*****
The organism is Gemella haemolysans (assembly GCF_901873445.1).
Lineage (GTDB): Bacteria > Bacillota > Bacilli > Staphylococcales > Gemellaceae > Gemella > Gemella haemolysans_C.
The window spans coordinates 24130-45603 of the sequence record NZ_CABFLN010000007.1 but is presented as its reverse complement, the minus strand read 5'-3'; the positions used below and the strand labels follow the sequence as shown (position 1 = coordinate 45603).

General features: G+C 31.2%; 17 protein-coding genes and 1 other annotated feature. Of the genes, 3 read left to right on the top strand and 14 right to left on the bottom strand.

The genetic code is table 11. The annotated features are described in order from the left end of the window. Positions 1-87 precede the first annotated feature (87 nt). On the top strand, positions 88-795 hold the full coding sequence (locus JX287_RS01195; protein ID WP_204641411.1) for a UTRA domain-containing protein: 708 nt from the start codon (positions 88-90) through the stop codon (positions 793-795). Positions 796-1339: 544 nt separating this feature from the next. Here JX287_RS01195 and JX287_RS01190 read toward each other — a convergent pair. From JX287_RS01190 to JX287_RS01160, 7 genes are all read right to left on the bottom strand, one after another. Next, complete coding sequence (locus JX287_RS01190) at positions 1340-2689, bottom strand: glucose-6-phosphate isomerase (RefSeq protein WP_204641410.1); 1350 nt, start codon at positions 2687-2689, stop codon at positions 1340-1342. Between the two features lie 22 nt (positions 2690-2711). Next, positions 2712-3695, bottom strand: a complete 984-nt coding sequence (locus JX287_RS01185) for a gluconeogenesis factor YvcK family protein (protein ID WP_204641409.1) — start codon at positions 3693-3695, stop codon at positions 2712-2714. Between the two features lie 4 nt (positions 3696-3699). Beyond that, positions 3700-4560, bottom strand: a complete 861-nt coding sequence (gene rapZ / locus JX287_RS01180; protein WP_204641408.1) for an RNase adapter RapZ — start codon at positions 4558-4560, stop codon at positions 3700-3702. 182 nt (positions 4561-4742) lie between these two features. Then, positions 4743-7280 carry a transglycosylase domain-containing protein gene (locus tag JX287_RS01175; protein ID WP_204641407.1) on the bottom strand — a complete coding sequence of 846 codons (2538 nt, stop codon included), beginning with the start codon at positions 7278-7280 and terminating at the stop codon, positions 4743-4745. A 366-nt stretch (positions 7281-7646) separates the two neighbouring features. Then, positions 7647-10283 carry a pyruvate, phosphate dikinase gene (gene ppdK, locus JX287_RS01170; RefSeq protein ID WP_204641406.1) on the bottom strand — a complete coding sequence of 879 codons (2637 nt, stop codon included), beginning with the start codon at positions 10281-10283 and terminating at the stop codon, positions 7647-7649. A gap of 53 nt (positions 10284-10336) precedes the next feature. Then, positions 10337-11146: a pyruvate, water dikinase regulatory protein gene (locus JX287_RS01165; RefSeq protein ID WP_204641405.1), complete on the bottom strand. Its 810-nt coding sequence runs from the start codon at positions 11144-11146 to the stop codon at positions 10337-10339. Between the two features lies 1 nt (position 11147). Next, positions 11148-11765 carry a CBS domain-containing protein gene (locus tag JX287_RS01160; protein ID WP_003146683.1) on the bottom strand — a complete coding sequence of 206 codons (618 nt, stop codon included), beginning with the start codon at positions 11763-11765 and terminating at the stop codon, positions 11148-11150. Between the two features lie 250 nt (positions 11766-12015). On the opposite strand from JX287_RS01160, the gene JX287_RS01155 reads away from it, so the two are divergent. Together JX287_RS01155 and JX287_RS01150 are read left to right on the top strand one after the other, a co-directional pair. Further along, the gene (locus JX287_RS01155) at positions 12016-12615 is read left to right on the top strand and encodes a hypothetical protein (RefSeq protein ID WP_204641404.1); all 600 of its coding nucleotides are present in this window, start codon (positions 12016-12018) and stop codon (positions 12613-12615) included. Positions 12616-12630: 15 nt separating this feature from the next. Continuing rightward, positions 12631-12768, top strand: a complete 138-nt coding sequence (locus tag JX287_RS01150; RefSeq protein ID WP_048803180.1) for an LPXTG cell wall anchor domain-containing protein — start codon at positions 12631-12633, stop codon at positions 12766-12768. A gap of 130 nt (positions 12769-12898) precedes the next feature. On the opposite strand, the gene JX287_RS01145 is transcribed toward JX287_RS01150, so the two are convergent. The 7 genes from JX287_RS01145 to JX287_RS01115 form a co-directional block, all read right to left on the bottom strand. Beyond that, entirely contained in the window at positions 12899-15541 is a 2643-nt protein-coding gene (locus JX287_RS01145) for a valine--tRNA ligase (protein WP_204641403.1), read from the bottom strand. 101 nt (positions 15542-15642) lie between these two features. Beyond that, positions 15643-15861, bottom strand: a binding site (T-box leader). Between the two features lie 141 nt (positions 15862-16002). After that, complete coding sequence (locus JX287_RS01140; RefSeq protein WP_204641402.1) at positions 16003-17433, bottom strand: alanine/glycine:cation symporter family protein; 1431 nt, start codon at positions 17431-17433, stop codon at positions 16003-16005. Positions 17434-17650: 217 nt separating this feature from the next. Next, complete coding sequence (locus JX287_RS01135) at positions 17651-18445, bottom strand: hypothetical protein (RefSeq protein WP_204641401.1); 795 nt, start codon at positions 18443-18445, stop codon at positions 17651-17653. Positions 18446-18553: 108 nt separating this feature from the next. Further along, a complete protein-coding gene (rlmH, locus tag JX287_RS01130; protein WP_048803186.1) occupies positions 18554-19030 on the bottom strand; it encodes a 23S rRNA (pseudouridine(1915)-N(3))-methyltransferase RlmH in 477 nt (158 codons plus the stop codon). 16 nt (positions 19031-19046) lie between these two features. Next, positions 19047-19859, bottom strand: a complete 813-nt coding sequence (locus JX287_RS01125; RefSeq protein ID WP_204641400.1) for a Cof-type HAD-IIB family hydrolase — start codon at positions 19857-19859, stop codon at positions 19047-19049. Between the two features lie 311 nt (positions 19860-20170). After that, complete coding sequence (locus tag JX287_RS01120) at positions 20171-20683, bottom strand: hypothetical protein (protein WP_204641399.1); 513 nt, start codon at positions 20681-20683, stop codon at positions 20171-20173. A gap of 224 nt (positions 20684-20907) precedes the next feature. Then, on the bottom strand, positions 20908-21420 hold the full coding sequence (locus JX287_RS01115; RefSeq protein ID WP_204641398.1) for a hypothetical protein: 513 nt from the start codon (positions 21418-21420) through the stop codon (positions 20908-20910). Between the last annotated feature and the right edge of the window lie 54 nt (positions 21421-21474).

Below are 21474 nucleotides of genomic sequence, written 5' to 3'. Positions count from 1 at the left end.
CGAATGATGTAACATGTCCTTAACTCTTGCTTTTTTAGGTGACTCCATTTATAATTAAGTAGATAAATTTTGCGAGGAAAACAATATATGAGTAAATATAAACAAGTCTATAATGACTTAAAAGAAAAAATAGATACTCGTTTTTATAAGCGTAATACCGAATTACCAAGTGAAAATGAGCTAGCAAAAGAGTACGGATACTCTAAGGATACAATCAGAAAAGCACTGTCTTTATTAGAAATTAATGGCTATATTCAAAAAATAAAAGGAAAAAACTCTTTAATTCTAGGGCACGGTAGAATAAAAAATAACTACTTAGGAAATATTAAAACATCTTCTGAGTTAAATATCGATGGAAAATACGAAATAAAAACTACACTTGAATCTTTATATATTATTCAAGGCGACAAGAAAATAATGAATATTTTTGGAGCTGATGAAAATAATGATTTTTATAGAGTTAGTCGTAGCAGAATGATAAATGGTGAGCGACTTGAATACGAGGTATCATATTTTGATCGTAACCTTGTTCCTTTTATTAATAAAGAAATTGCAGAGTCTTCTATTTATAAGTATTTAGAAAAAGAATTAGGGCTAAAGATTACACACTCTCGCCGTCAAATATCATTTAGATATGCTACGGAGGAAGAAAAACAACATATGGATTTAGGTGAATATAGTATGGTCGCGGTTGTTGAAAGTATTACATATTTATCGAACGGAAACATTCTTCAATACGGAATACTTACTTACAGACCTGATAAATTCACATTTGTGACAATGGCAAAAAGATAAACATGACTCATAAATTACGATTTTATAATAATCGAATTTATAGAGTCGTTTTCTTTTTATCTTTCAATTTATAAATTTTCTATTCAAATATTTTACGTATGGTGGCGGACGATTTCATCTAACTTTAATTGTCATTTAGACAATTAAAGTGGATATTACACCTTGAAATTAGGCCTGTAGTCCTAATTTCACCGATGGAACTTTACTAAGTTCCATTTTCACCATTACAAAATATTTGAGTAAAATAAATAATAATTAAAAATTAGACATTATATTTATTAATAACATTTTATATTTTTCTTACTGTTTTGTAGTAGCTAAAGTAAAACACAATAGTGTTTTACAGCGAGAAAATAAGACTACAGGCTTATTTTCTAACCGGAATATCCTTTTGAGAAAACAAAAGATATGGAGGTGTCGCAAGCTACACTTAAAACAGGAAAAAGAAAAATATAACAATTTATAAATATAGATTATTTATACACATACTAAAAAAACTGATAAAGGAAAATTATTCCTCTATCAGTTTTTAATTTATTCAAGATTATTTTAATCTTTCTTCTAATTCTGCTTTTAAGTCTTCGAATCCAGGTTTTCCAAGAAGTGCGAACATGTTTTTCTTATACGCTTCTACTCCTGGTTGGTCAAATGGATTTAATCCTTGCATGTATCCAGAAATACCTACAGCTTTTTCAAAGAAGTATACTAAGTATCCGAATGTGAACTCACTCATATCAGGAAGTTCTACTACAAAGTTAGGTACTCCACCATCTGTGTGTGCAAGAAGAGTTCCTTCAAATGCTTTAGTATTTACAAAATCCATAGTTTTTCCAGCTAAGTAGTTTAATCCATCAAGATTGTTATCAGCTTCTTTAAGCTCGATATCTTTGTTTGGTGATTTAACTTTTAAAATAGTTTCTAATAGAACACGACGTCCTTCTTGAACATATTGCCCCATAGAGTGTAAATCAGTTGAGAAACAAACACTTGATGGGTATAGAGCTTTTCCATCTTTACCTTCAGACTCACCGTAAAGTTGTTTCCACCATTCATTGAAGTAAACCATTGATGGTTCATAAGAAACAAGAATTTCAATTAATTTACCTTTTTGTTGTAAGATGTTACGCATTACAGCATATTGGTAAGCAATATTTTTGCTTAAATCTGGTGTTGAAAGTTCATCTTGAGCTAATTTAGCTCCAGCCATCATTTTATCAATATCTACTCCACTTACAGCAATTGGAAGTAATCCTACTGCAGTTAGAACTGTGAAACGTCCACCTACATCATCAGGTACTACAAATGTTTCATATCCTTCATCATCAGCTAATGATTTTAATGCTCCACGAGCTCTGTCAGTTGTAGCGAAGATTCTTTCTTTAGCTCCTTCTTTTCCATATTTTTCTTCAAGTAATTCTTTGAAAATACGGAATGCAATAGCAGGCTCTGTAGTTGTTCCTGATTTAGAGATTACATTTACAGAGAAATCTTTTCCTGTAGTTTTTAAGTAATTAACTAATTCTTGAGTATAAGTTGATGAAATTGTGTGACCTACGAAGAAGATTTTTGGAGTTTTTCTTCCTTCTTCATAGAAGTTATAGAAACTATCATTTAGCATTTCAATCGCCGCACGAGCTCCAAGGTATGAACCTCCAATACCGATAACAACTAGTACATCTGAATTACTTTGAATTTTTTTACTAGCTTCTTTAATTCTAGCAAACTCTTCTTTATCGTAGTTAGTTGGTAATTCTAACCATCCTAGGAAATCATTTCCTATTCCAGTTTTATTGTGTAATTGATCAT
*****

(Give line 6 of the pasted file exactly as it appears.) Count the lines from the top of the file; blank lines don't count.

Below are 21474 nucleotides of genomic sequence, written 5' to 3'. Positions count from 1 at the left end.